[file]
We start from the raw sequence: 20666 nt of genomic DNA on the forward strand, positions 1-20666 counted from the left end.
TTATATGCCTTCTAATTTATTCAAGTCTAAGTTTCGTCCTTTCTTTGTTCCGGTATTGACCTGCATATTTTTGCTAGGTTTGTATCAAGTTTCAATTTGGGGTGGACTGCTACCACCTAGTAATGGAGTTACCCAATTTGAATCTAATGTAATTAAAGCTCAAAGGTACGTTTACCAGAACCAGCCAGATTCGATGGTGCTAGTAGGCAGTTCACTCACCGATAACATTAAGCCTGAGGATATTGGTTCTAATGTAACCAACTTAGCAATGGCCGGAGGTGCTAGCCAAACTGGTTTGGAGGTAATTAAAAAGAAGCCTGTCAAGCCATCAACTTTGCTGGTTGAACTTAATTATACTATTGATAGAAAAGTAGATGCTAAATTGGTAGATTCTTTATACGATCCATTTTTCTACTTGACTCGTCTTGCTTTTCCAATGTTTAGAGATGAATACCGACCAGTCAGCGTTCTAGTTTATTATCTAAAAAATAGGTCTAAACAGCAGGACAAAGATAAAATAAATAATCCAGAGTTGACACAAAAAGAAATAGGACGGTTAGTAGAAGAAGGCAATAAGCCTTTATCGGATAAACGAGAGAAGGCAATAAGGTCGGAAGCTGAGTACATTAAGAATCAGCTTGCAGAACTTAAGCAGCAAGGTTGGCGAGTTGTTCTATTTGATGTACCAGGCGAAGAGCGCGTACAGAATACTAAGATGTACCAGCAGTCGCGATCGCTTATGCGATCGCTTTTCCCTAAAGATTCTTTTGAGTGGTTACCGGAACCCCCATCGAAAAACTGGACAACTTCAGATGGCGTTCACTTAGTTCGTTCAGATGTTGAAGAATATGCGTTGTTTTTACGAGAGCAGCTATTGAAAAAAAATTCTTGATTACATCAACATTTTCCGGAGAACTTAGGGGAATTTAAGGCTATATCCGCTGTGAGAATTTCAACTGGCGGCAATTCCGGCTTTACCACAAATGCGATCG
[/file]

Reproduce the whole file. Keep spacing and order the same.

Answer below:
We start from the raw sequence: 20666 nt of genomic DNA on the forward strand, positions 1-20666 counted from the left end.
TTATATGCCTTCTAATTTATTCAAGTCTAAGTTTCGTCCTTTCTTTGTTCCGGTATTGACCTGCATATTTTTGCTAGGTTTGTATCAAGTTTCAATTTGGGGTGGACTGCTACCACCTAGTAATGGAGTTACCCAATTTGAATCTAATGTAATTAAAGCTCAAAGGTACGTTTACCAGAACCAGCCAGATTCGATGGTGCTAGTAGGCAGTTCACTCACCGATAACATTAAGCCTGAGGATATTGGTTCTAATGTAACCAACTTAGCAATGGCCGGAGGTGCTAGCCAAACTGGTTTGGAGGTAATTAAAAAGAAGCCTGTCAAGCCATCAACTTTGCTGGTTGAACTTAATTATACTATTGATAGAAAAGTAGATGCTAAATTGGTAGATTCTTTATACGATCCATTTTTCTACTTGACTCGTCTTGCTTTTCCAATGTTTAGAGATGAATACCGACCAGTCAGCGTTCTAGTTTATTATCTAAAAAATAGGTCTAAACAGCAGGACAAAGATAAAATAAATAATCCAGAGTTGACACAAAAAGAAATAGGACGGTTAGTAGAAGAAGGCAATAAGCCTTTATCGGATAAACGAGAGAAGGCAATAAGGTCGGAAGCTGAGTACATTAAGAATCAGCTTGCAGAACTTAAGCAGCAAGGTTGGCGAGTTGTTCTATTTGATGTACCAGGCGAAGAGCGCGTACAGAATACTAAGATGTACCAGCAGTCGCGATCGCTTATGCGATCGCTTTTCCCTAAAGATTCTTTTGAGTGGTTACCGGAACCCCCATCGAAAAACTGGACAACTTCAGATGGCGTTCACTTAGTTCGTTCAGATGTTGAAGAATATGCGTTGTTTTTACGAGAGCAGCTATTGAAAAAAAATTCTTGATTACATCAACATTTTCCGGAGAACTTAGGGGAATTTAAGGCTATATCCGCTGTGAGAATTTCAACTGGCGGCAATTCCGGCTTTACCACAAATGCGATCG